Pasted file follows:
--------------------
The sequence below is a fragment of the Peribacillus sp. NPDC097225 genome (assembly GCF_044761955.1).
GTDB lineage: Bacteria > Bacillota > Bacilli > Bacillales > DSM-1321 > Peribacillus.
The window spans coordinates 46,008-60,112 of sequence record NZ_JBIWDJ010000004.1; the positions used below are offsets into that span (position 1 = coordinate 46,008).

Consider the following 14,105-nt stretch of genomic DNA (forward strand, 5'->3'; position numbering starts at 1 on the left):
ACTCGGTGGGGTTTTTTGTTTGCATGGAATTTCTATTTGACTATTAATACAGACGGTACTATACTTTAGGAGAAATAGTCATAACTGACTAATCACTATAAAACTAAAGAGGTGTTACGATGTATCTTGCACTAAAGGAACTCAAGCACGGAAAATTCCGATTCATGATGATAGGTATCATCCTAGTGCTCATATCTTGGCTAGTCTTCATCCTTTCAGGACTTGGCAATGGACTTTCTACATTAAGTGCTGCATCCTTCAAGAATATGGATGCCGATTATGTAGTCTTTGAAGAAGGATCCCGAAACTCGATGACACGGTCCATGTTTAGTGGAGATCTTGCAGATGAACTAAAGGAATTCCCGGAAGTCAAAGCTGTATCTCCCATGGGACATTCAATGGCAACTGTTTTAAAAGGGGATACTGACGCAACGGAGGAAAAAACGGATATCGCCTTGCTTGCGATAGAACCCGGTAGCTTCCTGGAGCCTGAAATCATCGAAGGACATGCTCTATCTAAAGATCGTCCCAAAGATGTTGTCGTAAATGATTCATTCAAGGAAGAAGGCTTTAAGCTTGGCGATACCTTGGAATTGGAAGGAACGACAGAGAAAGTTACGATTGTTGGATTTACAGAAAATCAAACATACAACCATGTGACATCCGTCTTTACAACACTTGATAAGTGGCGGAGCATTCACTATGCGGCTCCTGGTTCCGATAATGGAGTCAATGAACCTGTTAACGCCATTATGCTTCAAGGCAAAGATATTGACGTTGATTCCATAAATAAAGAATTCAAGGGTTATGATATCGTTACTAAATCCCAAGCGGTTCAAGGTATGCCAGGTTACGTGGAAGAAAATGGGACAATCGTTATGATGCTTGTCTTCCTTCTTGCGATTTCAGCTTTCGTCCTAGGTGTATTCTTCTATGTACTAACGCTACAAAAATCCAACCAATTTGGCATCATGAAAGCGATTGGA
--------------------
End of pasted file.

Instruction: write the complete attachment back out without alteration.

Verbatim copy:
The sequence below is a fragment of the Peribacillus sp. NPDC097225 genome (assembly GCF_044761955.1).
GTDB lineage: Bacteria > Bacillota > Bacilli > Bacillales > DSM-1321 > Peribacillus.
The window spans coordinates 46,008-60,112 of sequence record NZ_JBIWDJ010000004.1; the positions used below are offsets into that span (position 1 = coordinate 46,008).

Consider the following 14,105-nt stretch of genomic DNA (forward strand, 5'->3'; position numbering starts at 1 on the left):
ACTCGGTGGGGTTTTTTGTTTGCATGGAATTTCTATTTGACTATTAATACAGACGGTACTATACTTTAGGAGAAATAGTCATAACTGACTAATCACTATAAAACTAAAGAGGTGTTACGATGTATCTTGCACTAAAGGAACTCAAGCACGGAAAATTCCGATTCATGATGATAGGTATCATCCTAGTGCTCATATCTTGGCTAGTCTTCATCCTTTCAGGACTTGGCAATGGACTTTCTACATTAAGTGCTGCATCCTTCAAGAATATGGATGCCGATTATGTAGTCTTTGAAGAAGGATCCCGAAACTCGATGACACGGTCCATGTTTAGTGGAGATCTTGCAGATGAACTAAAGGAATTCCCGGAAGTCAAAGCTGTATCTCCCATGGGACATTCAATGGCAACTGTTTTAAAAGGGGATACTGACGCAACGGAGGAAAAAACGGATATCGCCTTGCTTGCGATAGAACCCGGTAGCTTCCTGGAGCCTGAAATCATCGAAGGACATGCTCTATCTAAAGATCGTCCCAAAGATGTTGTCGTAAATGATTCATTCAAGGAAGAAGGCTTTAAGCTTGGCGATACCTTGGAATTGGAAGGAACGACAGAGAAAGTTACGATTGTTGGATTTACAGAAAATCAAACATACAACCATGTGACATCCGTCTTTACAACACTTGATAAGTGGCGGAGCATTCACTATGCGGCTCCTGGTTCCGATAATGGAGTCAATGAACCTGTTAACGCCATTATGCTTCAAGGCAAAGATATTGACGTTGATTCCATAAATAAAGAATTCAAGGGTTATGATATCGTTACTAAATCCCAAGCGGTTCAAGGTATGCCAGGTTACGTGGAAGAAAATGGGACAATCGTTATGATGCTTGTCTTCCTTCTTGCGATTTCAGCTTTCGTCCTAGGTGTATTCTTCTATGTACTAACGCTACAAAAATCCAACCAATTTGGCATCATGAAAGCGATTGGA